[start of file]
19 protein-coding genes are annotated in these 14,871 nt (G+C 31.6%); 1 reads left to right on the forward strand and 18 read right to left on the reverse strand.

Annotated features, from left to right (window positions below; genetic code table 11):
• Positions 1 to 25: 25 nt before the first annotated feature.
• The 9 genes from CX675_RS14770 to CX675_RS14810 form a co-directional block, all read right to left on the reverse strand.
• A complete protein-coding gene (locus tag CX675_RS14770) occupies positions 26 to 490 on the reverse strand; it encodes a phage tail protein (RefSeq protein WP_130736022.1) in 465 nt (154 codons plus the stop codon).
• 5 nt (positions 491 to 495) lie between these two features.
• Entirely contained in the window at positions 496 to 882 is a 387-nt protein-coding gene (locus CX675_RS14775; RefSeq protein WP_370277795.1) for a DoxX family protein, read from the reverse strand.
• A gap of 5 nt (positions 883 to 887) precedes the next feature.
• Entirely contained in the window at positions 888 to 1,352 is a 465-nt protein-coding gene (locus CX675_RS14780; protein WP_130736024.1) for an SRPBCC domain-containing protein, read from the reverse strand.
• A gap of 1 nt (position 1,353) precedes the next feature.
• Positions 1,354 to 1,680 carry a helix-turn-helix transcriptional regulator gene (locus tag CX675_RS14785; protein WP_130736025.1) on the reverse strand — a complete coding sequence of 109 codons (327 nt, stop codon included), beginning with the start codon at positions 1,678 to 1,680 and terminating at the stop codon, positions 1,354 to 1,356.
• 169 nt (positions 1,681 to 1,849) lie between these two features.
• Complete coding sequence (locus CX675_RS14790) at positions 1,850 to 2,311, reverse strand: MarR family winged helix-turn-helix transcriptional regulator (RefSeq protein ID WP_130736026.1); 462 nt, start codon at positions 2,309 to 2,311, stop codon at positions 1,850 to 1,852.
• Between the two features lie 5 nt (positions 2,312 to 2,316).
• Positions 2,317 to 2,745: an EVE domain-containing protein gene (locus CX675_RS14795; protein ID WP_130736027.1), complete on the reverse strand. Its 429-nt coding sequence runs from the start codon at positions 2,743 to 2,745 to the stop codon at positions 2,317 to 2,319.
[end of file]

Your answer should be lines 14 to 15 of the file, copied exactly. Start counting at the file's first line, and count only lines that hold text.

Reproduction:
• Between the two features lie 5 nt (positions 2,312 to 2,316).
• Positions 2,317 to 2,745: an EVE domain-containing protein gene (locus CX675_RS14795; protein ID WP_130736027.1), complete on the reverse strand. Its 429-nt coding sequence runs from the start codon at positions 2,743 to 2,745 to the stop codon at positions 2,317 to 2,319.